Wednesday, September 20th, 2006
Salt And Syncope
First off, Nashville’s Forget Cassettes has one of the best band names I’ve heard in ages. Something about it just sounds so right to me. And luckily, it’s not wasted on a lousy band.
Like Montreal’s Land Of Talk, of whom they remind me more than just a little, they hearken back to the mid-90s alternative rock heyday of abrasive guitars and angsty female vocals but without sounding like a retread. On their second album Salt, they reclaim the quiet/loud/quiet dynamic, shake it free of the past decade of cliches and make it sound visceral again. The quiet moments are almost uncomfortably intimate and when they explode, damage will be done.
Singer Beth Cameron’s voice has an innate sweetness but she wraps it in barbed wire – imagine if Nina Gordon had left Veruca Salt to make angrier music, drawing inspiration from Polly-Jean Harvey rather than Sarah McLachlan. And there’s a very raw and personal thread running through the album lyrically that sounds more cathartic than any whisper-to-a-scream shift you could muster instrumentally or vocally. Harrowing stuff. I realize that this formula has been done time and time again and could easily be dismissed based solely on the reference points cited, but to me, they sell it.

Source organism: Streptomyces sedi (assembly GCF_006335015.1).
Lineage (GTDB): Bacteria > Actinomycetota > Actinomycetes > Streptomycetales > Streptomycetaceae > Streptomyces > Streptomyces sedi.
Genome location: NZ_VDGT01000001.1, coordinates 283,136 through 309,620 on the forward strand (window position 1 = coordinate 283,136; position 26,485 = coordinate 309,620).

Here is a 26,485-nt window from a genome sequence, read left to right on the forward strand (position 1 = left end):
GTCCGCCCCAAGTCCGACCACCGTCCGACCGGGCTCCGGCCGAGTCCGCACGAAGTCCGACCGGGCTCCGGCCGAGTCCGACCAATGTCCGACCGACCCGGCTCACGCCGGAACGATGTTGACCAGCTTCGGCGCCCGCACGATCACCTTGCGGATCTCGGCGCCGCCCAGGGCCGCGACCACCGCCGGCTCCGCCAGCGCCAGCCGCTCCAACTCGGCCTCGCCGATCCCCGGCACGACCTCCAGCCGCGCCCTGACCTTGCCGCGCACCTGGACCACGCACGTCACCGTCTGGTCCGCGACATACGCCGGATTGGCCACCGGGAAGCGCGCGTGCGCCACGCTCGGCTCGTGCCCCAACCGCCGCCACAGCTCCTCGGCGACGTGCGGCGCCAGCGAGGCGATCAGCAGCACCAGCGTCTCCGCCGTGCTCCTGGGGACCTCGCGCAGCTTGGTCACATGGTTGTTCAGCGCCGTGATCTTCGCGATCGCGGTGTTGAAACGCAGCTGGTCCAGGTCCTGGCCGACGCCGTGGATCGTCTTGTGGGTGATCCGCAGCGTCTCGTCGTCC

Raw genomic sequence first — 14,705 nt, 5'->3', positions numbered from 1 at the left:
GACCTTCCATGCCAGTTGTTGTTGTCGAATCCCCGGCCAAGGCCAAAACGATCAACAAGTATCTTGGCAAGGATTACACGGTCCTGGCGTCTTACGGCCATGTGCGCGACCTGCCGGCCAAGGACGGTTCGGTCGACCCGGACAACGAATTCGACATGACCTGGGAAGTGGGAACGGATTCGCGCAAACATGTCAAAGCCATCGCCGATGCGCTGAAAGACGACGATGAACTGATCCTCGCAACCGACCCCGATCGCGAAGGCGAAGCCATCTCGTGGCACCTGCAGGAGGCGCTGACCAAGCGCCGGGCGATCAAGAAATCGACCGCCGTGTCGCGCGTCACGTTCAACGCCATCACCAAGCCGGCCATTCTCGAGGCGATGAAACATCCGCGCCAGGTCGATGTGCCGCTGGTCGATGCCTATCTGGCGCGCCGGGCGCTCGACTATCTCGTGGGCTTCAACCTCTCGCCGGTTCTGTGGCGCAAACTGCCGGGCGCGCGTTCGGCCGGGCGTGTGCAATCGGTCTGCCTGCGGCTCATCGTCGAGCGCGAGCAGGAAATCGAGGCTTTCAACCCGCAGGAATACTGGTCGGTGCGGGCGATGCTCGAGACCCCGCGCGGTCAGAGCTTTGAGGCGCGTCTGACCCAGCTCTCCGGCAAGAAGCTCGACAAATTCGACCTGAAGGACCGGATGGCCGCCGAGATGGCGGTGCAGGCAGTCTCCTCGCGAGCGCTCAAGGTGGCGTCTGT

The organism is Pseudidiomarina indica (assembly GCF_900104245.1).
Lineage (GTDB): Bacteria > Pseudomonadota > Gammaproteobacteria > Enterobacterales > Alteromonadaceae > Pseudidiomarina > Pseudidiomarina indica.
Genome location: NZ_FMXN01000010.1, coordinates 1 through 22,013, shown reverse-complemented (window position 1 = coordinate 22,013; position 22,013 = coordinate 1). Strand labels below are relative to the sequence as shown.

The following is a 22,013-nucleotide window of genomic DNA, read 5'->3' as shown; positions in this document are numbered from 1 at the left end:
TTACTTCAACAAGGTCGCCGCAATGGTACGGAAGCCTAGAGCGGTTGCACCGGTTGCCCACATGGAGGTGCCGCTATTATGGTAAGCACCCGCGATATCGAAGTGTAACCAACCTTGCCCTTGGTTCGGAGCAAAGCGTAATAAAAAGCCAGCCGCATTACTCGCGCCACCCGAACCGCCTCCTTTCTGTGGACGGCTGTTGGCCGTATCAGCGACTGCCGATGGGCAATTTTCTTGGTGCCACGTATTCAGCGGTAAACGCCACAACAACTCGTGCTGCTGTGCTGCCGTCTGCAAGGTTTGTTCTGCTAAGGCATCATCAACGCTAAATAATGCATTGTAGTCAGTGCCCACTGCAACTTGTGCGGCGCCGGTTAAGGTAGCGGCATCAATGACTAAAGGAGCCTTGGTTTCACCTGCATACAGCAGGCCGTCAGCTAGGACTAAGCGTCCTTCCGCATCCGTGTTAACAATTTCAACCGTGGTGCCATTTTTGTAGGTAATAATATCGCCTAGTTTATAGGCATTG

The late, great WOXY still has a recent lounge session with the band online and Red & Black ran an interview last month. And while they’re touring, there’s nothing remotely close by. A pity – I bet they’d be scorching live.
This looks like it could be interesting – Cinnamon Girl is an all-female tribute to the songs of Neil Young and yes, I know that sounds more awful than interesting, but Full Of Wishes reports that some of the participating artists will be Tanya Donelly, Britta Phillips and Kristen Hersh. See? Interesting. And proceeds are going to charity so speak ill of it at your own risk.
Ira Kaplan of Yo La Tengo lists a dozen crucial records for eMusic and gives Austin360 an interview. I finally found out where my copy of I Am Not Afraid Of You And I Will Beat Your Ass is – Raleigh, North Carolina. Insound sent my order to some other guy in some other country. WHOOPS.
Pitchfork asks Scott Kannberg, aka Spiral Stairs, about the odds of a Pavement reunion. I figure they’ve got two more albums after the Wowee Zowee deluxe reissue drops November 7 before the gravy train runs out and they have to find some other way to make those Escalade payments. Then it’s hello Lollapalooza.
The Globe & Mail gets a look at how the final jurors came to the decision of who to give the really big Polaris cheque. Final Fantasy’s D&D-themed album was probably a shoo-in once they decided that rolling a 1d10 would be the fairest solution.